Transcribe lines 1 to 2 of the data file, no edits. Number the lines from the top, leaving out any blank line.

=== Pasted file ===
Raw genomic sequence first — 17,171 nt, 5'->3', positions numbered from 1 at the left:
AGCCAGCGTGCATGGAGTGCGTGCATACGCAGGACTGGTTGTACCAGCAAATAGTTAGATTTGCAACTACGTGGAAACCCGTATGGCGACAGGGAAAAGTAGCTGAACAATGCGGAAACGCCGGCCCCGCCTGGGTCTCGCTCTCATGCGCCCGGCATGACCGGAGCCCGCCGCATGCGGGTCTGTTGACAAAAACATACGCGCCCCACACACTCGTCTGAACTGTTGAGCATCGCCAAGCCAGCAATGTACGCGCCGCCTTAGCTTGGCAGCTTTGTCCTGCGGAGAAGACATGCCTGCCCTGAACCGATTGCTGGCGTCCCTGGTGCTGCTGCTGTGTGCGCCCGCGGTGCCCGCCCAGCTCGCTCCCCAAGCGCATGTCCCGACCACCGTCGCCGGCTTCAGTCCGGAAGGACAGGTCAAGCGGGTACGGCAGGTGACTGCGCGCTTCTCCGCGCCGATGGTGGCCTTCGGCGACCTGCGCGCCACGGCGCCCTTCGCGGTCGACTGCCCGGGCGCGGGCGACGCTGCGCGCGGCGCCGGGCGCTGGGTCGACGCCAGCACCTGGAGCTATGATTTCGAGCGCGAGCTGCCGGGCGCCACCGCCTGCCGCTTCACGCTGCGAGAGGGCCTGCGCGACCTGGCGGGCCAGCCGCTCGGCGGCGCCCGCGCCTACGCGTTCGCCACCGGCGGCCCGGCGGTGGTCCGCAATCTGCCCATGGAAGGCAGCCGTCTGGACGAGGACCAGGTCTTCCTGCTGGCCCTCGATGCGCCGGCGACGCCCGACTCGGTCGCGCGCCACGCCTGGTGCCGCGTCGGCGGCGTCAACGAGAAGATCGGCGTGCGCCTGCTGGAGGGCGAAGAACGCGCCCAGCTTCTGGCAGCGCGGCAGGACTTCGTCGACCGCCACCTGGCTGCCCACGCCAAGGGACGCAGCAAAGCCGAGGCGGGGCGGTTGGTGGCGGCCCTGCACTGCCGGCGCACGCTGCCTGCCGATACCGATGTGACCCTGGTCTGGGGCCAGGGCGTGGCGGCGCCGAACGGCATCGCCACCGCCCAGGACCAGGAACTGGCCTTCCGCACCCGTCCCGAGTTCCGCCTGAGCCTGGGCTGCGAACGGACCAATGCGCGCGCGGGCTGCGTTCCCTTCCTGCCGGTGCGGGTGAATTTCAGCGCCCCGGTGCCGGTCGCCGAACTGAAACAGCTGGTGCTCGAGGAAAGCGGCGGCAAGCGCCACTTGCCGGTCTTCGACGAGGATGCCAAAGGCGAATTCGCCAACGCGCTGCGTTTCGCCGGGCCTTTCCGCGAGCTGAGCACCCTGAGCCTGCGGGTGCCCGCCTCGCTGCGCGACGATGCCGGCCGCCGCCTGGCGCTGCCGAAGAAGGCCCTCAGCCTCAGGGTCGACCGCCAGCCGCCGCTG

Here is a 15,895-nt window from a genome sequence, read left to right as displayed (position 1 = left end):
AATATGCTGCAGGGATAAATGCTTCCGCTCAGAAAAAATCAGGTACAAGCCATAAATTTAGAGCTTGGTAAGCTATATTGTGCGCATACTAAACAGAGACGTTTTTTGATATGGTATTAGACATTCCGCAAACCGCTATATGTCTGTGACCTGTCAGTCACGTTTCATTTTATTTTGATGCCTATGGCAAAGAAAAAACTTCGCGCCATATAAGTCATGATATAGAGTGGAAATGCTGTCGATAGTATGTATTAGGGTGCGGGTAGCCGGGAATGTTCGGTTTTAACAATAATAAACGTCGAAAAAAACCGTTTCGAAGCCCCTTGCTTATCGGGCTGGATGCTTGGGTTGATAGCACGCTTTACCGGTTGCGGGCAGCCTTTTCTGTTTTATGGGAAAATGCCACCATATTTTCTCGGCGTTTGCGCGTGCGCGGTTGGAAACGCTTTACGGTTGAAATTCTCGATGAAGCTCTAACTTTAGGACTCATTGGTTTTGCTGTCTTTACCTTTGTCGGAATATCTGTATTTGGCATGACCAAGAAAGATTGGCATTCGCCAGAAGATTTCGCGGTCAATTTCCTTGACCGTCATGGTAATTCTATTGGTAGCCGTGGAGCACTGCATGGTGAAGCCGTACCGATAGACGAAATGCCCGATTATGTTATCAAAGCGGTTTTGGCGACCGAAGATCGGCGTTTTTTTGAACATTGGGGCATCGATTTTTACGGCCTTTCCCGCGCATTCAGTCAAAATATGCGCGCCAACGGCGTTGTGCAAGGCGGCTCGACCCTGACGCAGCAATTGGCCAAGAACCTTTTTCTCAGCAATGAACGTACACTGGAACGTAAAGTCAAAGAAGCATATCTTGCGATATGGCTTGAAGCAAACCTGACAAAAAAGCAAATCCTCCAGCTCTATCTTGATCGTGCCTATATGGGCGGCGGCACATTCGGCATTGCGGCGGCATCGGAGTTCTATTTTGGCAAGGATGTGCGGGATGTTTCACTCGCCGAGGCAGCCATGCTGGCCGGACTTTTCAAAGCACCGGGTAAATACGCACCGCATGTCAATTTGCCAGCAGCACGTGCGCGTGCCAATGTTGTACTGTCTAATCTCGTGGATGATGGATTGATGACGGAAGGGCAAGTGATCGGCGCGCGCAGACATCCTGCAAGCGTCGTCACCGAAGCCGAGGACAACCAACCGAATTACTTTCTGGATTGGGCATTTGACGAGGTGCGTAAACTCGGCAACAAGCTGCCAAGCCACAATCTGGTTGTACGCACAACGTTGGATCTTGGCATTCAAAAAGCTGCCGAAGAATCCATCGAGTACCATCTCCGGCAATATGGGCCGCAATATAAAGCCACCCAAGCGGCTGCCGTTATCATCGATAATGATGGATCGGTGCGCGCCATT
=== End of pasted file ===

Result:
Raw genomic sequence first — 17,171 nt, 5'->3', positions numbered from 1 at the left:
AGCCAGCGTGCATGGAGTGCGTGCATACGCAGGACTGGTTGTACCAGCAAATAGTTAGATTTGCAACTACGTGGAAACCCGTATGGCGACAGGGAAAAGTAGCTGAACAATGCGGAAACGCCGGCCCCGCCTGGGTCTCGCTCTCATGCGCCCGGCATGACCGGAGCCCGCCGCATGCGGGTCTGTTGACAAAAACATACGCGCCCCACACACTCGTCTGAACTGTTGAGCATCGCCAAGCCAGCAATGTACGCGCCGCCTTAGCTTGGCAGCTTTGTCCTGCGGAGAAGACATGCCTGCCCTGAACCGATTGCTGGCGTCCCTGGTGCTGCTGCTGTGTGCGCCCGCGGTGCCCGCCCAGCTCGCTCCCCAAGCGCATGTCCCGACCACCGTCGCCGGCTTCAGTCCGGAAGGACAGGTCAAGCGGGTACGGCAGGTGACTGCGCGCTTCTCCGCGCCGATGGTGGCCTTCGGCGACCTGCGCGCCACGGCGCCCTTCGCGGTCGACTGCCCGGGCGCGGGCGACGCTGCGCGCGGCGCCGGGCGCTGGGTCGACGCCAGCACCTGGAGCTATGATTTCGAGCGCGAGCTGCCGGGCGCCACCGCCTGCCGCTTCACGCTGCGAGAGGGCCTGCGCGACCTGGCGGGCCAGCCGCTCGGCGGCGCCCGCGCCTACGCGTTCGCCACCGGCGGCCCGGCGGTGGTCCGCAATCTGCCCATGGAAGGCAGCCGTCTGGACGAGGACCAGGTCTTCCTGCTGGCCCTCGATGCGCCGGCGACGCCCGACTCGGTCGCGCGCCACGCCTGGTGCCGCGTCGGCGGCGTCAACGAGAAGATCGGCGTGCGCCTGCTGGAGGGCGAAGAACGCGCCCAGCTTCTGGCAGCGCGGCAGGACTTCGTCGACCGCCACCTGGCTGCCCACGCCAAGGGACGCAGCAAAGCCGAGGCGGGGCGGTTGGTGGCGGCCCTGCACTGCCGGCGCACGCTGCCTGCCGATACCGATGTGACCCTGGTCTGGGGCCAGGGCGTGGCGGCGCCGAACGGCATCGCCACCGCCCAGGACCAGGAACTGGCCTTCCGCACCCGTCCCGAGTTCCGCCTGAGCCTGGGCTGCGAACGGACCAATGCGCGCGCGGGCTGCGTTCCCTTCCTGCCGGTGCGGGTGAATTTCAGCGCCCCGGTGCCGGTCGCCGAACTGAAACAGCTGGTGCTCGAGGAAAGCGGCGGCAAGCGCCACTTGCCGGTCTTCGACGAGGATGCCAAAGGCGAATTCGCCAACGCGCTGCGTTTCGCCGGGCCTTTCCGCGAGCTGAGCACCCTGAGCCTGCGGGTGCCCGCCTCGCTGCGCGACGATGCCGGCCGCCGCCTGGCGCTGCCGAAGAAGGCCCTCAGCCTCAGGGTCGACCGCCAGCCGCCGCTG